Capturing the culture that makes Detroit what it is.

Monthly archive

February 2023

How a Jam Session got Detroit Artists performing music on stages, the Story of D Cipher

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Jam sessions are a kinetic, eclectic, and improvisational expression of creativity. Juuni, Nique Love Rhodes, and Sophia have expanded that energy into D Cipher. Juuni is a world-class drummer. Nique Love Rhodes is a band-leading emcee meshing live instruments and hip-hop. Sophia is an expression of keys and mixed medium art. Together with (Allandra Bulger, aka Insite The Riot) created a mastermind collective of musicians, a non-profit advocating for music equity in Detroit and beyond.  Juuni, Nique, and Sophia sit down with Detroit is Different and open up about how, why, and what their work means to Detroit’s musical performance artists. Learn how their roots connect to deeper culture across the diaspora into Haiti, Jamaica, New Orleans, and certainly Detroit’s Joy Rd.  

As Trauma Opened his eyes to the World, Faith guided the vision for Dexter Sullivan

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Dexter Sullivan’s family’s roots are grounded deep in Detroit. Passion for the people, culture, and essence of Detroit is the reality for Dexter Sullivan. Today his work in mentorship, communication, and Faith all place him in positions of influence nationally. In his Detroit is Different feature, we discuss the ways he discovered opportunity in having the courage to leave Detroit for Tulsa, OK. The Oral Roberts graduate further developed skills, talent, and self-confidence. Returning to Detroit, Dexter better understands how he plays a role in all community development. We also discuss the lack of Black Men in the church and why. This feature is a fruitful discussion.

On Campus organizing led Brandon Jessup into Social Justice Fights with Data & Technology

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Eastern Michigan University welcomed one of the largest collections of Legacy Black Detroit students from 2000 – 2015. Ypsilanti was filled with an active Black Greek Life, Spoken Word Poetry collectives, Open Mic Hip-hop, and a rebellious NAACP Chapter. Brandon Jessup was one of the Legacy Black Detroiters ready to debate, challenge, and engage any students about the best practices and methods towards advocacy and empowerment. Brandon’s brash attitude and intellect connected him to the Proposal 2 Affirmative Action fight. Since then, he has become an experienced analyst in political strategy and community organizing. In this Detroit is Different, I introduce you to one of my homies and a key asset for Detroit politics, Brandon Jessup. We discuss voter suppression, political media, Black Male Leadership in Detroit, and more.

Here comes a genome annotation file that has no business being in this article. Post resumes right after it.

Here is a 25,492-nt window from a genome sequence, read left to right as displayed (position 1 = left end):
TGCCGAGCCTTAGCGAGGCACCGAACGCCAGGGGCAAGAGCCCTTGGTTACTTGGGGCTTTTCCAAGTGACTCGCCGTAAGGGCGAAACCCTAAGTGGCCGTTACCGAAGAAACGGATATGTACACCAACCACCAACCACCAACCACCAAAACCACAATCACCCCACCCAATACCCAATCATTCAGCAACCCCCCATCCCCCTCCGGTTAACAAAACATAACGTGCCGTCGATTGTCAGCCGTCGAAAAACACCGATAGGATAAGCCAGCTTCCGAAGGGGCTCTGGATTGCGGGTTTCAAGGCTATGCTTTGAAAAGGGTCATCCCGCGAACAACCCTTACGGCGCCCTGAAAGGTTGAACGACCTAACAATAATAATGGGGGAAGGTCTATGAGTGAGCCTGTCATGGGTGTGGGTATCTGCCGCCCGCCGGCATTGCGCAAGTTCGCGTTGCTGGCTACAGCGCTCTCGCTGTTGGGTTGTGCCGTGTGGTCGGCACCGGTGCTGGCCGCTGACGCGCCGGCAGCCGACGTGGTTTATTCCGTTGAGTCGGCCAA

The Afro-Latina experience of 90’s Detroit & Puerto Rico has shaped Angela Lugo-Thomas’ World

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The 1990s welcomed the talking points of melting point, the Browning of America, and English as a Second Language programming. Today these concepts are seen as insensitive at worse and antiquated at best. For Angela Lugo-Thomas, the dual reality of living in Detroit and Puerto Rico impacted her deeply. Metro-Detroit is home to many cultures of the Arab world, Asian world, and a huge Mexican population. The ways other Latino cultures have a presence in Detroit are similar to the Caribbean cultures here. Living as a proud Boriqua (Puerto Rican Woman) left an impression on Angela to love culture and understand the value of identity. As a wife and mother, this has strengthened her journey of connecting with Highland Park’s social & political landscape. Today Angela has raised a family in Highland Park and poured love, commitment, and understanding into the city initiative. Our interview discusses the relationship between Highland Park & Detroit & Michigan. Surprisingly this also has similarities to Puerto Rico and America. Check out this Detroit is Different feature with one of the anchors of Detroit’s Black Land Farmer Fund. 

Almighty Dreadnaughtz, Big Proof, and a Grand Dad protecting Linwood’s Black Jesus, Supa Emcee Stories

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Battle rapping, performing, break dance, and hip hop culture captured the heart and mind of Supa Emcee as a child. One of the youngest emcees to cipher and freestyle with Proof (RIP & honor) has become a staple in all things Highland Park, MI. Kent ‘Supa Emcee’ Brown has used hip-hop as a gateway through Hollywood, NYC, Atlanta, and every stage rapper’s travel in Detroit. His charisma and presence are signatures and are recognized by any that have witnessed his talents. His music and voice have become part of Detroit’s hip-hop soundtrack. We discuss the Almighty Dreadnaughtz, Iron Fist Record, Proof, also the interesting relationship his grandfather had with Linwood Ave’s Black Jesus. 

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